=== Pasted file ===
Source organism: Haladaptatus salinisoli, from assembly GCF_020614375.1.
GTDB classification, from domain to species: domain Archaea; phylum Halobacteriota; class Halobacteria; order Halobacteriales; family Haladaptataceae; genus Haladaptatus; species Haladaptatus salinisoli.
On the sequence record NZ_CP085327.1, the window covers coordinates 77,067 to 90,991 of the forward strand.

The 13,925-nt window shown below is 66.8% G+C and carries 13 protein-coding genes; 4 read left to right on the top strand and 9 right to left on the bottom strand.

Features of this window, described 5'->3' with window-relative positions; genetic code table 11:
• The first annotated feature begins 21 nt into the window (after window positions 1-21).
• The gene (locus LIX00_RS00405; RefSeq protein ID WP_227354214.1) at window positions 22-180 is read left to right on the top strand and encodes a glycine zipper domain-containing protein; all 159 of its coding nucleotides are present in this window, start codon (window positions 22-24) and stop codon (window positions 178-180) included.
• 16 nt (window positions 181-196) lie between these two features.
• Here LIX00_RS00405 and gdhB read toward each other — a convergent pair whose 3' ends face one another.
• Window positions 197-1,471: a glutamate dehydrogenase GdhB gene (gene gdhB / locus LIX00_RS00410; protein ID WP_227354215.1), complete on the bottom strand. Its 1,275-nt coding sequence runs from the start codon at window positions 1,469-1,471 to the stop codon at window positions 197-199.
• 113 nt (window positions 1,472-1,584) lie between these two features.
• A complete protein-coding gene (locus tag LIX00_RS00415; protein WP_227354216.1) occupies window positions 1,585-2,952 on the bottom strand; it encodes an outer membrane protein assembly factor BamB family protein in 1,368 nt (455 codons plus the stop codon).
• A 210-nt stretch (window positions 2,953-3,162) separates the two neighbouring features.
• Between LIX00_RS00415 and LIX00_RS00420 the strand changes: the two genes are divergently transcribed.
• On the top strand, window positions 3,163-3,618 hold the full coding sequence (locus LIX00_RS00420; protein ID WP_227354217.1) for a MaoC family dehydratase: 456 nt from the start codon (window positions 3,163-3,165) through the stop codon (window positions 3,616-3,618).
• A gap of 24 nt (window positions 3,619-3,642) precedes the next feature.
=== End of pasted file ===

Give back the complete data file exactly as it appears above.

Source organism: Haladaptatus salinisoli, from assembly GCF_020614375.1.
GTDB classification, from domain to species: domain Archaea; phylum Halobacteriota; class Halobacteria; order Halobacteriales; family Haladaptataceae; genus Haladaptatus; species Haladaptatus salinisoli.
On the sequence record NZ_CP085327.1, the window covers coordinates 77,067 to 90,991 of the forward strand.

The 13,925-nt window shown below is 66.8% G+C and carries 13 protein-coding genes; 4 read left to right on the top strand and 9 right to left on the bottom strand.

Features of this window, described 5'->3' with window-relative positions; genetic code table 11:
• The first annotated feature begins 21 nt into the window (after window positions 1-21).
• The gene (locus LIX00_RS00405; RefSeq protein ID WP_227354214.1) at window positions 22-180 is read left to right on the top strand and encodes a glycine zipper domain-containing protein; all 159 of its coding nucleotides are present in this window, start codon (window positions 22-24) and stop codon (window positions 178-180) included.
• 16 nt (window positions 181-196) lie between these two features.
• Here LIX00_RS00405 and gdhB read toward each other — a convergent pair whose 3' ends face one another.
• Window positions 197-1,471: a glutamate dehydrogenase GdhB gene (gene gdhB / locus LIX00_RS00410; protein ID WP_227354215.1), complete on the bottom strand. Its 1,275-nt coding sequence runs from the start codon at window positions 1,469-1,471 to the stop codon at window positions 197-199.
• 113 nt (window positions 1,472-1,584) lie between these two features.
• A complete protein-coding gene (locus tag LIX00_RS00415; protein WP_227354216.1) occupies window positions 1,585-2,952 on the bottom strand; it encodes an outer membrane protein assembly factor BamB family protein in 1,368 nt (455 codons plus the stop codon).
• A 210-nt stretch (window positions 2,953-3,162) separates the two neighbouring features.
• Between LIX00_RS00415 and LIX00_RS00420 the strand changes: the two genes are divergently transcribed.
• On the top strand, window positions 3,163-3,618 hold the full coding sequence (locus LIX00_RS00420; protein ID WP_227354217.1) for a MaoC family dehydratase: 456 nt from the start codon (window positions 3,163-3,165) through the stop codon (window positions 3,616-3,618).
• A gap of 24 nt (window positions 3,619-3,642) precedes the next feature.